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Understanding redundancy

Being made redundant

HR Consultant Julie Davis gives a comprehensive guide to redundancy and explains where unfair dismissals can occur when being made redundant.

Being made redundant is not the same as being dismissed for other reasons such as performance or conduct.

Julie Davis explains how employers can conduct the process fairly if a member of staff is being made redundant, and what employees should be aware of to ensure they are not the victim of an unfair dismissal when being made redundant.

Redundancy can occur in the following scenarios:  

  1. When the job you are doing no longer exists;
  2. Your employer needs less people to do the work;
  3. Your employer closes down or is sold;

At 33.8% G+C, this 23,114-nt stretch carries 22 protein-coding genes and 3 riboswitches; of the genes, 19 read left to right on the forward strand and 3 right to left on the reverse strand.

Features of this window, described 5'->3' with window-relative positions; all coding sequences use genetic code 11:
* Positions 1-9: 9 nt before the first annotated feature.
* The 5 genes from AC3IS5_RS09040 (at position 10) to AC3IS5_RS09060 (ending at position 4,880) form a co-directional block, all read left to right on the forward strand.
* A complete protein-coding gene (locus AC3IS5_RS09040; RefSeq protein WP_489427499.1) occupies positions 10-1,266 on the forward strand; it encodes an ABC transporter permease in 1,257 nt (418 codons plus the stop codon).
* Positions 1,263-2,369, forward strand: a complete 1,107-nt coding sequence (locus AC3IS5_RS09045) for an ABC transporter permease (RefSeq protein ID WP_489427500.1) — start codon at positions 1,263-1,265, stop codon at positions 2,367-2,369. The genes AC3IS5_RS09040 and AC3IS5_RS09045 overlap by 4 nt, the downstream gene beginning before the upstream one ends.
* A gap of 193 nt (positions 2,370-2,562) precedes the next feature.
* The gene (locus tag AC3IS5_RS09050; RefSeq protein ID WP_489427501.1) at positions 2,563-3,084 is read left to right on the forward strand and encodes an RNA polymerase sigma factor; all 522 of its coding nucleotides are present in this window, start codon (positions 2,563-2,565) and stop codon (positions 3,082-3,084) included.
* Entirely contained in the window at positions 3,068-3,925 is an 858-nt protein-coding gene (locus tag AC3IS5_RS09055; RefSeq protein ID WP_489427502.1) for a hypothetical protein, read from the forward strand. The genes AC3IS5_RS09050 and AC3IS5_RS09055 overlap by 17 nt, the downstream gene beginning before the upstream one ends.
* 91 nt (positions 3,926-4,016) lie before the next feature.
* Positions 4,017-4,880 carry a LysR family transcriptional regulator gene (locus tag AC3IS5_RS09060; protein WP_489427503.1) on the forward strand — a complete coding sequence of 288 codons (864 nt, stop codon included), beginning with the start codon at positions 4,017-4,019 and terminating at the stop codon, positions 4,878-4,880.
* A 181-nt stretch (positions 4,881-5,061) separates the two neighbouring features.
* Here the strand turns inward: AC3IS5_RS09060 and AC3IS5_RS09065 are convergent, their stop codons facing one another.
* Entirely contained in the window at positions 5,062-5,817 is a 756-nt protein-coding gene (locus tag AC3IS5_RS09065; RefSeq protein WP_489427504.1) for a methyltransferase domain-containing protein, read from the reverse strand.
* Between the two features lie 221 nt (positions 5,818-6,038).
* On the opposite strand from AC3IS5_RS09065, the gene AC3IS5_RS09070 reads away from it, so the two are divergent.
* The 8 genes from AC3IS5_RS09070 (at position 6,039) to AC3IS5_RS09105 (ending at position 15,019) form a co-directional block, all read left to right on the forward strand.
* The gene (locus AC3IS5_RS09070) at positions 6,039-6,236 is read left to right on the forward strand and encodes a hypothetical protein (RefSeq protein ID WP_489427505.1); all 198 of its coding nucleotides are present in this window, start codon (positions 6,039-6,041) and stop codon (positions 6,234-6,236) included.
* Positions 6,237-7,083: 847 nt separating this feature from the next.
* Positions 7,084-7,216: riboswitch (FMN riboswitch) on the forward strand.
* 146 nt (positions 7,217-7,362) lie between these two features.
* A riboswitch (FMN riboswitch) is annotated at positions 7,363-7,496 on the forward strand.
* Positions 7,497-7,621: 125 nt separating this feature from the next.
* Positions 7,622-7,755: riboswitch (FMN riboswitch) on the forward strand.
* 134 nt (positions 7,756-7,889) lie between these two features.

4. The business needs to restructure the way they operate and certain jobs need to be replaced with jobs that are different i.e. skills or seniority.

Management restructures are necessary when the needs of the business change.

An employer cannot treat senior colleagues differently to other employees if anyone is being made redundant. Employment rights are the same for all employees and failing to follow the procedures laid out below can be very costly for businesses.

Legitimate reasons for being made redundant can be varied. Businesses sometimes have to cut costs and look to reduce the number of employees to achieve this. Changing technology or new systems can also impact on the number of employees required to do work of a particular kind.

Follow a fair procedure

Employers have a responsibility to treat all employees fairly and follow the correct process if redundancies are being considered. Even if an employer has a legitimate reason for redundancy, failure to follow the correct procedures puts the employer at risk of an unfair dismissal claim, on the grounds of redundancy.